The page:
BC’s Performing Arts department presents Rossum’s Universal Robots

Raul Padilla, Reporter

Rossum’s Universal Robots (R.U.R.), the story that introduced the word “robot” to the world back in 1920 was faithfully reproduced by BC’s Performing Arts department via Zoom. The play was streamed on their Facebook page on Nov. 18, 19, and 20. 

The play follows a plot about an island factory which produces robots. Since their creation, they have since become the biggest manual labor force in the world. 

The factory is visited by Helena Glory, daughter of the president of the League of Humanity, a force that wishes to liberate the robots arguing that they are just like people. She fails to convince the factory management and is forced into a relationship with Harry Domin, the man running the factory. It continues ten years later with unrest growing among the robots and the consequences of their treatment.

Instead of a more traditional stage performance, the play was instead performed via Zoom webcams. While this setup removed one of the most important parts of a play performance, that being the movement, it did compensate by placing a larger emphasis on the actors’ faces allowing for the audience to feel much closer to the actors. 

I enjoyed the performance and thought the transition to Zoom rather than a normal stage performance was an interesting first time experience for me. I enjoyed the new approach and it did allow for a different perspective, being able to always see and hear what’s going on, something that can be difficult to do based on where you’re sitting in an actual theatre.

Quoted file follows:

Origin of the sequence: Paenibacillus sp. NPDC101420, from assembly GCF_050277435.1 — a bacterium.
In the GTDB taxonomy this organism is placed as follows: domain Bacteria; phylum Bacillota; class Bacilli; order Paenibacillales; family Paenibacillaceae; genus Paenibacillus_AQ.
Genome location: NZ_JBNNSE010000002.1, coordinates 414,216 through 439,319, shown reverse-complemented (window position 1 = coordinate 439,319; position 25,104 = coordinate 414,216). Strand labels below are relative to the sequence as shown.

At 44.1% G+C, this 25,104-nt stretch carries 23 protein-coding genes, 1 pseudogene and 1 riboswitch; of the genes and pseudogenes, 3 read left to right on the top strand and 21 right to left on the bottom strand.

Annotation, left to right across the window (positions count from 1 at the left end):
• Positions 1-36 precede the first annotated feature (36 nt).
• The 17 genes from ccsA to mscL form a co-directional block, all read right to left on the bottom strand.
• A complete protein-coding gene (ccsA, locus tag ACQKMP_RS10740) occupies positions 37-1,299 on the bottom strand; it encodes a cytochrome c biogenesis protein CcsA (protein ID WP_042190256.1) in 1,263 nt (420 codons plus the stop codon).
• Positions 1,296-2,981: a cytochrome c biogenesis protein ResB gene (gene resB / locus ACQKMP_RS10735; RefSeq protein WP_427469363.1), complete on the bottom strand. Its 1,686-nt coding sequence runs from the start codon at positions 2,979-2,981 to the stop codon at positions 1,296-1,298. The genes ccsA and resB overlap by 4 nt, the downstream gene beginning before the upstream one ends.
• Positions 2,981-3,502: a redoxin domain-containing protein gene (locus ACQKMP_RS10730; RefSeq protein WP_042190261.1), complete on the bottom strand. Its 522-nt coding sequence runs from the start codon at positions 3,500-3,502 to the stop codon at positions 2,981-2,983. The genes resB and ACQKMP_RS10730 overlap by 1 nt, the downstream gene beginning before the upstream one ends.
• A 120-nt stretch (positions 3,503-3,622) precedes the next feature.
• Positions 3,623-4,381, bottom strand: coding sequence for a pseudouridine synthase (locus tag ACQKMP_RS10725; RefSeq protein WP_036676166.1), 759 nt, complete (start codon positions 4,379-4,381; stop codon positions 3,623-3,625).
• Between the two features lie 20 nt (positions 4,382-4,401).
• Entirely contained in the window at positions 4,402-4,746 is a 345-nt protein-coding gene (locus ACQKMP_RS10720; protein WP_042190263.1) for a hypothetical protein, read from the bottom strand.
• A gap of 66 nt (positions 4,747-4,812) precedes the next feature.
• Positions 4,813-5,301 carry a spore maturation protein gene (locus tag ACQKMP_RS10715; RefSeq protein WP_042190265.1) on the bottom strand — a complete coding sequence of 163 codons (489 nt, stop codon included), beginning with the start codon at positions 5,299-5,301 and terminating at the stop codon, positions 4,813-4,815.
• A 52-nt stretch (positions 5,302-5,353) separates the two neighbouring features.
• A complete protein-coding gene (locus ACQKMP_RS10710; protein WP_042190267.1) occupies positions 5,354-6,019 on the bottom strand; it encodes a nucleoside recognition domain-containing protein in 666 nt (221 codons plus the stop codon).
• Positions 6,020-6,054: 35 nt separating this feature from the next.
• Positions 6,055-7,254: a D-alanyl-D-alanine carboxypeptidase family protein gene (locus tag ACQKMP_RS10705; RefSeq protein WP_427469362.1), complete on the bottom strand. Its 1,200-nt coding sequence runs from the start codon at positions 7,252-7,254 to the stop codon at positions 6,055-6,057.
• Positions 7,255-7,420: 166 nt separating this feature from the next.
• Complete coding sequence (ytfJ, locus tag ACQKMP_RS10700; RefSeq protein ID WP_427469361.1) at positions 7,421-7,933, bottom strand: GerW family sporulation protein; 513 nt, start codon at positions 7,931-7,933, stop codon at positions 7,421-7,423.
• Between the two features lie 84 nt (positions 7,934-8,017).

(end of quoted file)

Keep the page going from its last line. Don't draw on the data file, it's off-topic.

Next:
The story was easy to follow, with each actor being easy to hear and ample usage of props and sound effects provided to help better convey what was lost in the transition to a virtual show. 

Despite the limitations of the new medium, the team was able to deliver a solid performance of the age-old classic that has inspired the sci-fi genre since. While streaming it via Zoom does make some scenes a bit awkward, such as when a character passes a prop into the camera or is reacting by stretching their arm forward into the camera, it still left me with a memorable time.

The play was directed by Professor Kimberly Chin, with the main roles of Helena, Domin, and Alquist being played by Bianca Valenzuela, Daniel Lizarraga, and Hugo Maldonaldo Garcia respectively. 

Supporting roles of other workers and robots were played by Cynthia Corrales, Katelyn Dominguez, Alex Singh, Amy Vasconcellos, Arnold Barroga, and Serena Ornelas.